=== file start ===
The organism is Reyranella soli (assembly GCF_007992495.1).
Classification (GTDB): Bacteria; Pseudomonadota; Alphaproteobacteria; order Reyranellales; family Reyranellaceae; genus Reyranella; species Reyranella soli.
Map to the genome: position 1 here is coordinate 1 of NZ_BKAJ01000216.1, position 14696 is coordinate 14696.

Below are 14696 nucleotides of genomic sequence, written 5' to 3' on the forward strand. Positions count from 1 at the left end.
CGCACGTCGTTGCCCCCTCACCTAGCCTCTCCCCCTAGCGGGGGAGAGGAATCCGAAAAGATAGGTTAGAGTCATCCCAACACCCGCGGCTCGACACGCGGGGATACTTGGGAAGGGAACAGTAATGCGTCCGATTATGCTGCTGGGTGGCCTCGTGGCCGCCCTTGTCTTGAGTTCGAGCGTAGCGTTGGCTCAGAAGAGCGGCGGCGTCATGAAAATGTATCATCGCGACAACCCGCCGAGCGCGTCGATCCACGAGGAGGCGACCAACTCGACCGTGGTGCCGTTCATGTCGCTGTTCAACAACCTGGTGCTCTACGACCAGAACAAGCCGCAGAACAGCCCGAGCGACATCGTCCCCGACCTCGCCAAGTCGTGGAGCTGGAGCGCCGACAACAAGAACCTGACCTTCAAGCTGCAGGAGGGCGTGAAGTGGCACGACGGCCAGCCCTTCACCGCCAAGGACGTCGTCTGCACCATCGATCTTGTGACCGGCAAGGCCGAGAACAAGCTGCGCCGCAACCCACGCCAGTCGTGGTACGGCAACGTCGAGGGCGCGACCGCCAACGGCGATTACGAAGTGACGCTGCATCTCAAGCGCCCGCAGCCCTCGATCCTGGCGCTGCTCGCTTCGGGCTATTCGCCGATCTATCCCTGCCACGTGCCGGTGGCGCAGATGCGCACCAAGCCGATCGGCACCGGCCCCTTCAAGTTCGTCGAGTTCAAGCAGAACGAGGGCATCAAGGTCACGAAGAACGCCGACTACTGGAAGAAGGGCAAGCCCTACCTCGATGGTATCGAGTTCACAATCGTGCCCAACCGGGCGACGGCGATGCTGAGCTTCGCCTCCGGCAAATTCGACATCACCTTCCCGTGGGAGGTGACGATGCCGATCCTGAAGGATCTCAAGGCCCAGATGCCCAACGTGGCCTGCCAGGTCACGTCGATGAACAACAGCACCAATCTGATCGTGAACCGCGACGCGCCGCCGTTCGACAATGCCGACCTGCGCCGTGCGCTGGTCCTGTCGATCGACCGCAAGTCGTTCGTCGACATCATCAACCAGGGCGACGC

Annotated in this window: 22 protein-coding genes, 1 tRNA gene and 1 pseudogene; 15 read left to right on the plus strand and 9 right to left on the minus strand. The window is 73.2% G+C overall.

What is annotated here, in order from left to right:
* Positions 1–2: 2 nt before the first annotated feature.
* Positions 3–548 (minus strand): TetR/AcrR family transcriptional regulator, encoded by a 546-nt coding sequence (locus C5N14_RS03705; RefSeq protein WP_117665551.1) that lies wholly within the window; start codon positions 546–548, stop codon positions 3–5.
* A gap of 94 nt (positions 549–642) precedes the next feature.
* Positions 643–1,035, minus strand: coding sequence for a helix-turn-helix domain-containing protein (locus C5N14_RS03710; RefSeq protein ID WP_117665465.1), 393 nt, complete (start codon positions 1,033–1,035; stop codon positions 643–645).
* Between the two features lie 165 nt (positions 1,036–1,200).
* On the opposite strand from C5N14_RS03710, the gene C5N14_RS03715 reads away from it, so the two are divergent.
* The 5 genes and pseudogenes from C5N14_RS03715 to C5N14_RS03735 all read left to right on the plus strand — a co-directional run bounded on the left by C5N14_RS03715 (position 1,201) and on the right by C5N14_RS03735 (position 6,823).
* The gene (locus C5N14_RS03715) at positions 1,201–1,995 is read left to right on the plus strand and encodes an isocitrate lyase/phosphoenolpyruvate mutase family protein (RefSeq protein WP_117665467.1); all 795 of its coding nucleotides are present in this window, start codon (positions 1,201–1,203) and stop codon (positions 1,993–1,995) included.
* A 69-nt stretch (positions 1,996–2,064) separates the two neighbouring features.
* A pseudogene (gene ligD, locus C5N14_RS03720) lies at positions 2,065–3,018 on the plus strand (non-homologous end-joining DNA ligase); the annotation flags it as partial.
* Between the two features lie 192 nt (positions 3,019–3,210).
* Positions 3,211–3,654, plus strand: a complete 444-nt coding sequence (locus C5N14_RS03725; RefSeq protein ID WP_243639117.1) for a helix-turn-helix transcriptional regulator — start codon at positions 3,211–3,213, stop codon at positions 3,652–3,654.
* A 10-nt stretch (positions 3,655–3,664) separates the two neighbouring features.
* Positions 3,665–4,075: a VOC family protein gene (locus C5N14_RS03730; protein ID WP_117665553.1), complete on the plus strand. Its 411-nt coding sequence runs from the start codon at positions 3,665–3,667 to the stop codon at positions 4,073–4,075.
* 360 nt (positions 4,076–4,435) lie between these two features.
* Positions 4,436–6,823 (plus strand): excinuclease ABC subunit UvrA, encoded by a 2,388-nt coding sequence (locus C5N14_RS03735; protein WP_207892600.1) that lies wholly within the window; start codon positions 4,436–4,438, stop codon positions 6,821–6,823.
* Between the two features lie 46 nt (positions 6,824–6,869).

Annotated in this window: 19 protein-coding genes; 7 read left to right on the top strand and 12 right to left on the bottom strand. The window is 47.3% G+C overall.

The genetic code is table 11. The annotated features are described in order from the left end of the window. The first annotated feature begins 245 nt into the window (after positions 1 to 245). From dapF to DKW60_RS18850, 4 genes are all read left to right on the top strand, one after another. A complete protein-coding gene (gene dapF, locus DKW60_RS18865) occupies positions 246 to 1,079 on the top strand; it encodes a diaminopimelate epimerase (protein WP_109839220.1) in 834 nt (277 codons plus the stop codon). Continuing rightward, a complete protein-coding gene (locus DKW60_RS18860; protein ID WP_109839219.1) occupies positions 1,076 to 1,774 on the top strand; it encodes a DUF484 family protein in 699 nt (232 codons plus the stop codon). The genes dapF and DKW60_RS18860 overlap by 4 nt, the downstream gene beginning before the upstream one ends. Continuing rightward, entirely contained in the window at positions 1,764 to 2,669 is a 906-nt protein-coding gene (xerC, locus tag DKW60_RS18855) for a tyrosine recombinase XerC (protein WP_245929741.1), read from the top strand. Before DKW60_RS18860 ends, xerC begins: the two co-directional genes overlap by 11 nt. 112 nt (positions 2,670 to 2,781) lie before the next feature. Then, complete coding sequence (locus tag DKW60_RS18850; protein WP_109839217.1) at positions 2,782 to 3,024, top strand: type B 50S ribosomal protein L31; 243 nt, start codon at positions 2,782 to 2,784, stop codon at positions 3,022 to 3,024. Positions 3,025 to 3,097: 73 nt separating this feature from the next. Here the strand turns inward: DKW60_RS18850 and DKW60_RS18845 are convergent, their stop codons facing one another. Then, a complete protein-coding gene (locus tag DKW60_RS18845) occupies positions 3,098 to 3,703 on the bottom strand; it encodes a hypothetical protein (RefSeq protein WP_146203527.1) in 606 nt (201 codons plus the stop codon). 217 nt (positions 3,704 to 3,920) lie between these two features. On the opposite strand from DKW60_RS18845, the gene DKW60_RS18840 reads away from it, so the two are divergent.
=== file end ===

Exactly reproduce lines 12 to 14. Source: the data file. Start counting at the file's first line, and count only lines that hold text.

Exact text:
* Between the two features lie 165 nt (positions 1,036–1,200).
* On the opposite strand from C5N14_RS03710, the gene C5N14_RS03715 reads away from it, so the two are divergent.
* The 5 genes and pseudogenes from C5N14_RS03715 to C5N14_RS03735 all read left to right on the plus strand — a co-directional run bounded on the left by C5N14_RS03715 (position 1,201) and on the right by C5N14_RS03735 (position 6,823).